Earlier this week, German carmaker Volkswagen announced an upgrade to its VW Car-Net mobile app that lets iPhone users control their Golfs and Jettas using Siri commands. Specifically, iPhone users on iOS 12 can say, “Hey, Siri” to lock and unlock the car, check estimated range remain, flash the warning lights, and toot the horn. You can also add Shortcuts to Siri with personalized phrases to start/stop charging, defrosting, and climate controls; set the temperature; and even ask, “Where is my car?”Woo-hoo, pretty exciting right? Not in most cases, actually, but the announcement got me thinking about the limits and perils of voice commands in automotive applications.To read this article in full, please click here

How to add IoT functions to legacy equipment

Powerful new Internet of Things (IoT) devices promise to revolutionize everything from farm equipment to satellites. But can those benefits also be added to the enormous installed base of existing, legacy, equipment, and infrastructure? After all, much of that stuff has been in place for decades, if not centuries, and still works just fine. Replacing it all would cost untold trillions, so no matter what the possible profits might be, it’s unlikely to fall out of service any time soon.To read this article in full, please click here

Right-to-repair smartphone ruling loosens restrictions on industrial, farm IoT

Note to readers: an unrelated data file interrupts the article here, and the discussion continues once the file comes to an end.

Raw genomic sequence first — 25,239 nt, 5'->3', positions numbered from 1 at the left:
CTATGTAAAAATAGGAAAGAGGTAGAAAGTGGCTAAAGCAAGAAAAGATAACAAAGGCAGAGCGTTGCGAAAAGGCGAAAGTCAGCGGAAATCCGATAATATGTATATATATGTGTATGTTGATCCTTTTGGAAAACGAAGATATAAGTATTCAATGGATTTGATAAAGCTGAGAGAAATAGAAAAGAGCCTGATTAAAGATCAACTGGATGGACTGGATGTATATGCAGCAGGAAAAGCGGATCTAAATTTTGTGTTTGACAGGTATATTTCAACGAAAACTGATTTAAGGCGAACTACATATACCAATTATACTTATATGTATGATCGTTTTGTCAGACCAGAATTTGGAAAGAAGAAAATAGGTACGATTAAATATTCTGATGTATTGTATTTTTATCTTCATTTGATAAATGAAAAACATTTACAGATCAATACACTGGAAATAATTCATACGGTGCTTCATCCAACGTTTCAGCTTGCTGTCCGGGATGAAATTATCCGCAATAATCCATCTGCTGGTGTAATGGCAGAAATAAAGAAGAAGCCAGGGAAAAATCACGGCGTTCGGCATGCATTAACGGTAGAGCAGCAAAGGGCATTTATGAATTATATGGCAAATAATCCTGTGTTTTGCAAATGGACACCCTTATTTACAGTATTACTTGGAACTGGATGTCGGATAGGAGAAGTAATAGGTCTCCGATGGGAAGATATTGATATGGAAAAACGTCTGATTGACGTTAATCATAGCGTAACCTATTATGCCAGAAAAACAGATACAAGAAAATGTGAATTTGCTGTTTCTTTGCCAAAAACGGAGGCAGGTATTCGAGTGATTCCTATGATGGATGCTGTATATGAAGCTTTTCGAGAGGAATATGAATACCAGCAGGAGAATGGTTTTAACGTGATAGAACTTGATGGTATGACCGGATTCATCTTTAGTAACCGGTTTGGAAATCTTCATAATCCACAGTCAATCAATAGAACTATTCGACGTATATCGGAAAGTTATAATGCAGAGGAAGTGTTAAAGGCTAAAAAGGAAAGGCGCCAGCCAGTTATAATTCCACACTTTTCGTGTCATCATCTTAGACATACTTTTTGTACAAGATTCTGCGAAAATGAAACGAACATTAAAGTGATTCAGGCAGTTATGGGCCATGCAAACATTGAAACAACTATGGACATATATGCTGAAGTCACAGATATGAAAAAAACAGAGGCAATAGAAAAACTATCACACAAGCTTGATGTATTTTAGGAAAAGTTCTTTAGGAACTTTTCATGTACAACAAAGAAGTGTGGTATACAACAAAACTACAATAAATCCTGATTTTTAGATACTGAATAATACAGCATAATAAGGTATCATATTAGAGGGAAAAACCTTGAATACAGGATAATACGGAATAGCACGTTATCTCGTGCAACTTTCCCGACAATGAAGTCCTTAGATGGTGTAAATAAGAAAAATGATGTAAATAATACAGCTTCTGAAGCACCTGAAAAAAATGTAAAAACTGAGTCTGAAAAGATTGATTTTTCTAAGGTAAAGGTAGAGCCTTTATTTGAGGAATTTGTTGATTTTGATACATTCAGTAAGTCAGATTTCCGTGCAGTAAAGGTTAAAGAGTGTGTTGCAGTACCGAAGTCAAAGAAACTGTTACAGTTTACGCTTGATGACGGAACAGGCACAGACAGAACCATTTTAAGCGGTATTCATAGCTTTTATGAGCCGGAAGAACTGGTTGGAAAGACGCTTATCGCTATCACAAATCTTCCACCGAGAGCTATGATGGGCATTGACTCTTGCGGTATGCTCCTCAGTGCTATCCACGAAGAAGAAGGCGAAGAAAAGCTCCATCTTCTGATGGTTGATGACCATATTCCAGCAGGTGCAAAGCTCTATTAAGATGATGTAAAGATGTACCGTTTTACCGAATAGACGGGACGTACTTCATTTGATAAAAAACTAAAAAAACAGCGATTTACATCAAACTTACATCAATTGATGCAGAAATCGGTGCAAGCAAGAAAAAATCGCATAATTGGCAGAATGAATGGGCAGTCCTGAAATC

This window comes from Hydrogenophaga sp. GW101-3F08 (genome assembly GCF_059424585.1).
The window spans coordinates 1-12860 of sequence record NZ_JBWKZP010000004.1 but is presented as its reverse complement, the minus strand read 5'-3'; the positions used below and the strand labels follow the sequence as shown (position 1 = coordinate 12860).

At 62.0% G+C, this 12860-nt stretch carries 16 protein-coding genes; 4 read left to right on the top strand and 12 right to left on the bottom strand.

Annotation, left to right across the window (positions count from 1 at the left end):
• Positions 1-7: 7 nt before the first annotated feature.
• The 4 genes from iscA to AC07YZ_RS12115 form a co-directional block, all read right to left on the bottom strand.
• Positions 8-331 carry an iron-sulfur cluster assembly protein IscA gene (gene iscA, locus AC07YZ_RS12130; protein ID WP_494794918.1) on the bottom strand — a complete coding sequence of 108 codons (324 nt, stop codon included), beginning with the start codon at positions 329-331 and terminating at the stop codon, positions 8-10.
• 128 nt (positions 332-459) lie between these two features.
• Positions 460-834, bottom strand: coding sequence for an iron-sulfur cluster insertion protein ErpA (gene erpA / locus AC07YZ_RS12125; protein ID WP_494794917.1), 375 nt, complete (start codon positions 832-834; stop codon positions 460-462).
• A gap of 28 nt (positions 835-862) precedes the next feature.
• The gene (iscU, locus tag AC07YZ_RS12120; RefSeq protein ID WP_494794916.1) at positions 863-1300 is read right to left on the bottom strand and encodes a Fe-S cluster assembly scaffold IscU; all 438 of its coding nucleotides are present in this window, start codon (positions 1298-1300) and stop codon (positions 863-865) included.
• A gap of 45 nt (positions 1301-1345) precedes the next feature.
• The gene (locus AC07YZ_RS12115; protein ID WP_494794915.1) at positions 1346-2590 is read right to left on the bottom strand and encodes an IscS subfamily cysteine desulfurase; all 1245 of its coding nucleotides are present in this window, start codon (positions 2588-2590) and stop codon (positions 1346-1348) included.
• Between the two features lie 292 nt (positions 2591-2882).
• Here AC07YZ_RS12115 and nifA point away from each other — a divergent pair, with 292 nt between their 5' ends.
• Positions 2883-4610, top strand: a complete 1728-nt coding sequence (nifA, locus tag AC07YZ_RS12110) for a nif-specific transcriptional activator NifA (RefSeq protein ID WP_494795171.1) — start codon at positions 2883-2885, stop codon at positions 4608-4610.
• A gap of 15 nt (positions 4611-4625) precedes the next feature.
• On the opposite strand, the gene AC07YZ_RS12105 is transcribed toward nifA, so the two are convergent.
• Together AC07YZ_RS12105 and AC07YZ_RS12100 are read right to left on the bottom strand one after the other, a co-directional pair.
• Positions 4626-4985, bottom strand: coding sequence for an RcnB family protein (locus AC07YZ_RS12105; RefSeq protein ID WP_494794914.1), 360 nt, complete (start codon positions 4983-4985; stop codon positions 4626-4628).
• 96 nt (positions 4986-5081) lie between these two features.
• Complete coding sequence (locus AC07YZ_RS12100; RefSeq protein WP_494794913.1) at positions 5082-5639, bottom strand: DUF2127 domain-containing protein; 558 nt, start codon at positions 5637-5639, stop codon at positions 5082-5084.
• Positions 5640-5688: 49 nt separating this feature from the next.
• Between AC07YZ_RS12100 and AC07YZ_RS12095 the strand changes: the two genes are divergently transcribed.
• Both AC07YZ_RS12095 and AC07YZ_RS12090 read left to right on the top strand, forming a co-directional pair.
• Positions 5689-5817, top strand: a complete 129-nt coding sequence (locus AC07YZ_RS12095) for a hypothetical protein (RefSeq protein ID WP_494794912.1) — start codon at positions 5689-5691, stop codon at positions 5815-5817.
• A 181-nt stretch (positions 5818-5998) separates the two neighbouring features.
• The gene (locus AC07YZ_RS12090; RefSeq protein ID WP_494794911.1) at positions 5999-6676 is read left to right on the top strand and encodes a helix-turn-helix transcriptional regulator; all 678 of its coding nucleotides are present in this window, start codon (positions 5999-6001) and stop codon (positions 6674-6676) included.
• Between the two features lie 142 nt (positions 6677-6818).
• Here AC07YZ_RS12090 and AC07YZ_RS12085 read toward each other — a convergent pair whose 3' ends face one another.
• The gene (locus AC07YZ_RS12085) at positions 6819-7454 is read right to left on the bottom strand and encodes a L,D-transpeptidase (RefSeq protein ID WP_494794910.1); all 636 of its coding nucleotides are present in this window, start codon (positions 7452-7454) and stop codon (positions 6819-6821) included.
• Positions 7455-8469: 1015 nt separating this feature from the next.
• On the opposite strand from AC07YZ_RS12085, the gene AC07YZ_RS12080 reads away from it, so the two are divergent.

Last week, the tech press made a big deal out of a ruling by the Librarian of Congress and the U.S. Copyright Office to allow consumers to break vendors’ digital rights management (DRM) schemes in order to fix their own smartphones and digital voice assistants. According to The Washington Post, for example, the ruling — which goes into effect Oct. 28 — was a big win for consumer right-to-repair advocates. To read this article in full, please click here

Right-to-repair smartphone ruling loosens restrictions on industrial, farm IoT

Last week, the tech press made a big deal out of a ruling by the Librarian of Congress and the U.S. Copyright Office to allow consumers to break vendors’ digital rights management (DRM) schemes in order to fix their own smartphones and digital voice assistants. According to The Washington Post, for example, the ruling — which goes into effect Oct. 28 — was a big win for consumer right-to-repair advocates. To read this article in full, please click here